Heading back to school creates an air of excitement and nervousness, whether that means moving or commuting to a campus or attending your area high school. Starting a new year is exciting but often overwhelming for many students. Preparation for this transition should involve a bit more than packing and buying school supplies for students struggling with mental illnesses in order to reduce stress and embrace a successful school year.
The most important preparation students with mental illnesses can make is to speak to their college concerning special needs or have an Individualized Education Plan (IEP) while in high school. High school and college students with disabilities due to their illnesses are covered under two different laws. An IEP ends upon high school graduation and will not transfer to college, therefore registering with the disability office in college is essential in order to receive accommodations.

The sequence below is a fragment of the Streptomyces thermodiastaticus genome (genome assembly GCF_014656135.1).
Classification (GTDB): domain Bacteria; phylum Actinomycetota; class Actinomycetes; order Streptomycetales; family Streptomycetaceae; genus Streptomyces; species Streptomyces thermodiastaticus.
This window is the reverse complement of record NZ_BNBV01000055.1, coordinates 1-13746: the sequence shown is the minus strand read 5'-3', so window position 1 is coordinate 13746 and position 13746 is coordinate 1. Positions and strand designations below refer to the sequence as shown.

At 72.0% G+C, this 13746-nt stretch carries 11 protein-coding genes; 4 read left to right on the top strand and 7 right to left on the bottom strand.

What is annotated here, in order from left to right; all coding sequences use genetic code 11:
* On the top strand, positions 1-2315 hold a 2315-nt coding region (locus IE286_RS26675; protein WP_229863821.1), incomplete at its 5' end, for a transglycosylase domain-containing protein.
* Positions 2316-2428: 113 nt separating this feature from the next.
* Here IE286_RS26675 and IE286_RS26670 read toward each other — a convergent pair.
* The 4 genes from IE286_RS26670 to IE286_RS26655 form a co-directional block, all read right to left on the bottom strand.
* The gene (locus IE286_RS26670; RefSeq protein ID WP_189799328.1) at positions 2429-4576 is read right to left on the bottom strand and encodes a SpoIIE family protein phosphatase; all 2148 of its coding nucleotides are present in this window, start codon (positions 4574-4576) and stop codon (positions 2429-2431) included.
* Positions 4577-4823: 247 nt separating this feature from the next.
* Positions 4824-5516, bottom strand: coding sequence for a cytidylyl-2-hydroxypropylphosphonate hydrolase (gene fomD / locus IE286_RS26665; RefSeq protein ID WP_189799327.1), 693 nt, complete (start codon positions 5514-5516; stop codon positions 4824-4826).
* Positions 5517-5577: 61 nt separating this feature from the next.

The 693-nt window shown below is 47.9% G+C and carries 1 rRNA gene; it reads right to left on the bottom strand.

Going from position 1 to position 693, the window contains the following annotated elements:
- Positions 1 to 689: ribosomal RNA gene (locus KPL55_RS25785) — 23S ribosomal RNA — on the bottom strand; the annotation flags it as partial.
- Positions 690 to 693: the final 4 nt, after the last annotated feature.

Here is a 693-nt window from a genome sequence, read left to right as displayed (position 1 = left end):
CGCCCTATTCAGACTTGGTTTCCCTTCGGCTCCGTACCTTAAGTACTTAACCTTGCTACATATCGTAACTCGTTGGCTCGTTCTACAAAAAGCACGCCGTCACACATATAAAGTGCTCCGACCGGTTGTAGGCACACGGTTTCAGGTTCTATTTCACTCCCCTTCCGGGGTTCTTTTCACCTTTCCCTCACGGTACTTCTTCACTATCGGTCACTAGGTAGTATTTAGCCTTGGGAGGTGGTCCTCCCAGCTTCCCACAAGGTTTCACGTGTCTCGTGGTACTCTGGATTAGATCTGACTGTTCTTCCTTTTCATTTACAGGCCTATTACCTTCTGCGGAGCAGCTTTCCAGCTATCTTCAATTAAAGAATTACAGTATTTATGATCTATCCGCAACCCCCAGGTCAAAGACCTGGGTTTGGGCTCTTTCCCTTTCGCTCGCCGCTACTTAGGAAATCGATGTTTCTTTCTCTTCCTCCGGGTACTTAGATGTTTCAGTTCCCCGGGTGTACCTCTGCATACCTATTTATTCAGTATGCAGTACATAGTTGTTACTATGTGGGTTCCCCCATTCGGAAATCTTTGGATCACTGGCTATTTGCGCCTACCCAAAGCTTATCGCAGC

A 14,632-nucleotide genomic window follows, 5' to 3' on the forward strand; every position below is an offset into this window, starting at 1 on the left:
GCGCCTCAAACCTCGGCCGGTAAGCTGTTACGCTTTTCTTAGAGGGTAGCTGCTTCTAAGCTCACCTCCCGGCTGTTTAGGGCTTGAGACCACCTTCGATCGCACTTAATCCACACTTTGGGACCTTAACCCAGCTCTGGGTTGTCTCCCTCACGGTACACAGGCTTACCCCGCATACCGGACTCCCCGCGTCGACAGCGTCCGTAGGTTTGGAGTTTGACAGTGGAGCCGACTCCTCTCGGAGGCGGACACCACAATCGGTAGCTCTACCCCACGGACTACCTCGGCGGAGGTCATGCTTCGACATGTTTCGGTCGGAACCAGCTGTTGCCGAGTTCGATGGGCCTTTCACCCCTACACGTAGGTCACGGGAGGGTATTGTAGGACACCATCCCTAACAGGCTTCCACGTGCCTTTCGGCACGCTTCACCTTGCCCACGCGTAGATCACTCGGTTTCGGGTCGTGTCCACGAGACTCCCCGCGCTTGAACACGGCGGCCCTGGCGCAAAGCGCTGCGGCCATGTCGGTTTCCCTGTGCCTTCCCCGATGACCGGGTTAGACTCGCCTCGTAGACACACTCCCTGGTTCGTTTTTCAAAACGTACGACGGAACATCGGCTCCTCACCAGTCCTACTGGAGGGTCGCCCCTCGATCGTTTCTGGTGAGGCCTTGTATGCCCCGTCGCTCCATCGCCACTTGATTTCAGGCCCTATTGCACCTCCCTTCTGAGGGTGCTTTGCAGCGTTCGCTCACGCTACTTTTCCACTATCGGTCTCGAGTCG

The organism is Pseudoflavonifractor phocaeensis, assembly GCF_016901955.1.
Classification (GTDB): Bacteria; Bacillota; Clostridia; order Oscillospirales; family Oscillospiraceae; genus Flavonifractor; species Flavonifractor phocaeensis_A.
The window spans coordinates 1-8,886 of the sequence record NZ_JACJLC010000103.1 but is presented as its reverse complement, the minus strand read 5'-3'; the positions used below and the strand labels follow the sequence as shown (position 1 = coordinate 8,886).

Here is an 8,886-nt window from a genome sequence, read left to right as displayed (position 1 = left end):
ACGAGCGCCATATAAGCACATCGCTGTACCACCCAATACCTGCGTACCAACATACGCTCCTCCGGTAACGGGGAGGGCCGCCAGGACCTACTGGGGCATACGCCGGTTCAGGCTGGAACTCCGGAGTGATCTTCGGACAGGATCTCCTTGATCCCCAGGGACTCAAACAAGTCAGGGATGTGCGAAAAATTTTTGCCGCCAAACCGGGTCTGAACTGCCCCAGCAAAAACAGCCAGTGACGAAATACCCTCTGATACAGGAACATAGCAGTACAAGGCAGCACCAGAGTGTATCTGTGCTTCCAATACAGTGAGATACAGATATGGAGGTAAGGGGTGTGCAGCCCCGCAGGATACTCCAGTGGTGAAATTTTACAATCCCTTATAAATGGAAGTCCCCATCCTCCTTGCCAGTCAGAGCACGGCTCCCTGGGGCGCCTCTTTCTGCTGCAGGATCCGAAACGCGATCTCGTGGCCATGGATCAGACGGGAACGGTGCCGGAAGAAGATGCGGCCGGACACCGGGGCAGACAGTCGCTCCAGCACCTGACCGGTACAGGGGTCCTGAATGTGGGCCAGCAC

Students with mental illnesses additionally may have to consider the impact medications have on their daily functions. Accommodations may be necessary to circumvent the mitigating measures. For example, if a medication has an effect on a student’s sleep, then a course schedule adjustment may be an accommodation the student needs. Possible accommodations to consider for students diagnosed with mental illnesses include but are not limited to:
Lastly, know how the student’s health insurance coverage works. For private health insurance there may not be a change, however if the student will be assuming a campus care policy, make sure the coverage is understood and treatment providers are found prior to services being needed. Make sure to have enough medication on hand, as there may be a wait to see a new psychiatrist to renew medications.
A new school year brings enough stress with learning new material but a bit of preparation can help to transition into a successful school year.
Mindy Diaz, NAMI DKK, DeKalb, Kane So and Kendall Counties
*NAMI offers an educational program called BASICS for parents and caregivers of children struggling with the symptoms of mental illness. Learn more by clicking here.